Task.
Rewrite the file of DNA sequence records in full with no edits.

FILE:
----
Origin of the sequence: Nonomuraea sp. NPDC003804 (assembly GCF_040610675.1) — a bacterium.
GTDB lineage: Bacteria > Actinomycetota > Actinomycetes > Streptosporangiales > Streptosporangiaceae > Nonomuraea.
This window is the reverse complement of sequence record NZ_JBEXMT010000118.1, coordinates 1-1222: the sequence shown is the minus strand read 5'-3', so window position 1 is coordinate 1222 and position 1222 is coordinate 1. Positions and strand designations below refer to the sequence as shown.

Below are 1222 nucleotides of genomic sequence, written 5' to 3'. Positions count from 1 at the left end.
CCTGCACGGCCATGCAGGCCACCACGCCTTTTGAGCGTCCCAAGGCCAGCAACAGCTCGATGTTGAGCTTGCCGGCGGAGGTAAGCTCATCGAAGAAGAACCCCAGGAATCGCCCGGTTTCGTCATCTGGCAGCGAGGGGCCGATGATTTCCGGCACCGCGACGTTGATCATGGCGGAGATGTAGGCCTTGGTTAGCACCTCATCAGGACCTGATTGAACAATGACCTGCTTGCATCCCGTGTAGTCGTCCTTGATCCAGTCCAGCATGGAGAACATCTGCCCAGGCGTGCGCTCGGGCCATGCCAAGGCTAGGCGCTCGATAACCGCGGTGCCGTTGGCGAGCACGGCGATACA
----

Origin of the sequence: Nonomuraea sp. NPDC003804 (assembly GCF_040610675.1) — a bacterium.
GTDB lineage: Bacteria > Actinomycetota > Actinomycetes > Streptosporangiales > Streptosporangiaceae > Nonomuraea.
This window is the reverse complement of sequence record NZ_JBEXMT010000118.1, coordinates 1-1222: the sequence shown is the minus strand read 5'-3', so window position 1 is coordinate 1222 and position 1222 is coordinate 1. Positions and strand designations below refer to the sequence as shown.

Below are 1222 nucleotides of genomic sequence, written 5' to 3'. Positions count from 1 at the left end.
CCTGCACGGCCATGCAGGCCACCACGCCTTTTGAGCGTCCCAAGGCCAGCAACAGCTCGATGTTGAGCTTGCCGGCGGAGGTAAGCTCATCGAAGAAGAACCCCAGGAATCGCCCGGTTTCGTCATCTGGCAGCGAGGGGCCGATGATTTCCGGCACCGCGACGTTGATCATGGCGGAGATGTAGGCCTTGGTTAGCACCTCATCAGGACCTGATTGAACAATGACCTGCTTGCATCCCGTGTAGTCGTCCTTGATCCAGTCCAGCATGGAGAACATCTGCCCAGGCGTGCGCTCGGGCCATGCCAAGGCTAGGCGCTCGATAACCGCGGTGCCGTTGGCGAGCACGGCGATACA